Vietnam honours Clean Up the World campaign

01-Oct-2020 Intellasia | VIR | 7:44 AM Print This Post

Ensuring the effective use and management of plastic waste has grown into a top global concern, and is also high on the agenda of the annual global Clean Up the World campaign. deputy minister of Natural Resources and Environment Vo Tuan Nhan talked with VIR’s Phuong Thu about the practical actions Vietnam has implemented to realise the targets of the campaign.

How did the Clean Up the World campaign come about and how is it celebrated in Vietnam?

The Clean Up the World campaign was initiated back in 1993 by Australia and was then launched by the United Nations Environment Programme (UNEP) on a global scale, to be held on the third week of every September. Ever since then, the campaign has become one of the major international annual events about the environment, drawing active engagement from hundreds of millions of participants from more than 130 countries around the world.

This is a valued chance to call on organisations, businesses, individuals, and the entire community to partake in activities on environmental protection and improvement through collecting, processing, recycling waste, and saying no to single-use and non-biodegradable plastic bags.

Responding to the UNEP’s call, this year the Ministry of Natural Resources and Environment (MoNRE) chose theme “Take action to change the world” to marshal organisations, businesses, and communities to take action to protect their surroundings.

Amid the current complications of the COVID-19 pandemic, it would be unwise to stage or join a big launching event but even a small gesture can be significant. Planting a tree or deciding to give up non-biodegradable such as single-use plastic bags, or even just spreading the message of conservation will make the world a greener, cleaner, and better place for all.

In this of all years, protecting the environment has the added dimension of fending off the COVID-19 pandemic too.

What instructions and orientations has the MoNRE issued to help localities and sectors reach their environmental goals?

The MoNRE has enacted a document this month to guide ministries, sectors, and localities in deploying activities in conjunction with the UNEP’s call. This document also takes into consideration the pandemic-induced difficulties as well as the campaign’s theme for this year.

Along with this, the ministry encourages localities to adjust to the actual situation their activities, which include collecting and processing waste; dealing with unsolved environmental issues in specific areas, organisations, or production units; or dredging canals, among others.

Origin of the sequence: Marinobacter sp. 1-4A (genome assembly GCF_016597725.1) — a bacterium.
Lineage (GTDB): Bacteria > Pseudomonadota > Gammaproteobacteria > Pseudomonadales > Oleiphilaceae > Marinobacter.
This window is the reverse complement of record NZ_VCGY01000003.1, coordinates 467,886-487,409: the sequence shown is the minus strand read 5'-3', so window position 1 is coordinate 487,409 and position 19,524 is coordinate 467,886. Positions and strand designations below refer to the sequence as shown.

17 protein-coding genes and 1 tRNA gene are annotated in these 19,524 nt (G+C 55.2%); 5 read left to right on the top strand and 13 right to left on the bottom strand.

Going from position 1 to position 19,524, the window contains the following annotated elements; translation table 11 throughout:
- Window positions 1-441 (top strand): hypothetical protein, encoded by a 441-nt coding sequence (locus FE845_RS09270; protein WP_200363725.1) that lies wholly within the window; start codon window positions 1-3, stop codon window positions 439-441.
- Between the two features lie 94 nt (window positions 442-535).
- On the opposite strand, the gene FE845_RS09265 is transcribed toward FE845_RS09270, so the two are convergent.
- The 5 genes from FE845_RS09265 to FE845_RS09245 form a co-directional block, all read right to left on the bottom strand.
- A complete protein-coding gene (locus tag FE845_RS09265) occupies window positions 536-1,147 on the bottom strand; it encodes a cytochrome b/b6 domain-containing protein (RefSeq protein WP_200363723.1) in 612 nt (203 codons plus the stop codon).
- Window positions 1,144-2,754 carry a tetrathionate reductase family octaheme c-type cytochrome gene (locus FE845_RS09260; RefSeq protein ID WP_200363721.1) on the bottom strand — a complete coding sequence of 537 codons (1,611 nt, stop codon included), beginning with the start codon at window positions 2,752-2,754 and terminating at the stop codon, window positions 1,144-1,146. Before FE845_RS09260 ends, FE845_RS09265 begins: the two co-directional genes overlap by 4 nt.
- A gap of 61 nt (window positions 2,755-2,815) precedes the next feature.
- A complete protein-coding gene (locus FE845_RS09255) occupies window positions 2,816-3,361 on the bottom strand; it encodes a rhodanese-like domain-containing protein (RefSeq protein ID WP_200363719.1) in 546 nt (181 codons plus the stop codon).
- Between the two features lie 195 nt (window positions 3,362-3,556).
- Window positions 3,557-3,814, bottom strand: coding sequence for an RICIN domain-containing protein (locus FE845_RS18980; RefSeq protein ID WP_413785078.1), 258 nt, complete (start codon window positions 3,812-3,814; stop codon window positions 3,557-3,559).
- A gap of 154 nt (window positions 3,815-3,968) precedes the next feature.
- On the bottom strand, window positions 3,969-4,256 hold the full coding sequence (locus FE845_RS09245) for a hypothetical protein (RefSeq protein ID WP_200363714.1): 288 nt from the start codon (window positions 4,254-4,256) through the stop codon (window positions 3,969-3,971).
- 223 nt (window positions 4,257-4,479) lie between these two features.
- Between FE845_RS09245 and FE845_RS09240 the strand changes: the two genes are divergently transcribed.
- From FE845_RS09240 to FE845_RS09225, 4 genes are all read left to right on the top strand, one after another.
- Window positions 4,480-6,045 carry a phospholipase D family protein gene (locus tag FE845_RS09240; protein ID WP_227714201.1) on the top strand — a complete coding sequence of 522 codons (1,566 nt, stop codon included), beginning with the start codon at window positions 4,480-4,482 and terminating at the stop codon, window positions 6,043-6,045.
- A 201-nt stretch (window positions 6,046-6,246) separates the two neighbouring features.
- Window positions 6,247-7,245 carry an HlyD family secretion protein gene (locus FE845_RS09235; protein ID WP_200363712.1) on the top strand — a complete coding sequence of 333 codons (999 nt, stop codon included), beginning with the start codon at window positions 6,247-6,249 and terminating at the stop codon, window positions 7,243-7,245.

For communications activities, the focus this year will be on processing plastic waste and non-biodegradable plastic bags; and cleaning ponds, canals, and ditches for a cleaner environment.

Bolstering cooperation with media agencies to better communicate the environmental protection message is another priority, concentrating on responding to the Clean Up the World campaign 2020 such as promoting the classification, collecting, and treatment of solid waste in people’s daily lives, encouraging people to say no to non-biodegradable bags, as well as creating media materials to raise awareness of environmental protection.

It is also necessary to detect and highlight exemplary action by collectives, individuals, and businesses which strive to rationally use and manage natural resources or roll out solutions and initiatives to take care of the environment.

Even the smallest action by an individual or a community would bring us a step closer to a better tomorrow, making the planet to become greener and our living environment more pleasant.

The prime minister recently signed Directive No.33/CT-TTg on strengthening the management, reuse, recycling, treatment, and reduction of plastic waste. What measures will the MoNRE apply to ensure the directive’s effective enforcement?

The MoNRE will soon promulgate an action plan to facilitate Directive 33. Relevant ministries and sectors are also working on a roadmap to mitigate the use of plastic waste in particular fields by promoting the 3R (reduce, reuse, and recycle) approach which re-positions waste as resource.

The growth of the anti-plastic waste movement over the past year is a vivid testament to the strenuous efforts of the whole system with legislators changing policies, businesses reforming their activities, and communities and individuals rousing themselves to awareness.

A key change on the side of producers and traders of plastic products was the establishment of the Packaging Recycling Organisation Vietnam (PRO Vietnam) by 13 major businesses in the field making a firm commitment to building out a circular economy in Vietnam.

All PRO Vietnam members are committed to having the entirety of their packaging be recycled by 2030.

Many other eco-friendly activities have taken place across the country, such as the move to replace plastic bags with green alternatives. These activities are growing more pervasive and are helping to change mindsets among consumers.

In the draft amendments to the Law on Environmental Protection slated for approval by the National Assembly soon, the MoNRE has detailed the responsibility of the producers and users of waste, including single-use plastic items. One underlining principle is that products doing harm to the environment will bear higher tax and fees while top incentives will be given to environmentally friendly production. The Law on Environmental Protection 2020 also aims to take environmental tax and fees to incentivise more eco-friendly behaviour for producers and consumers.


Category: Business, Vietnam

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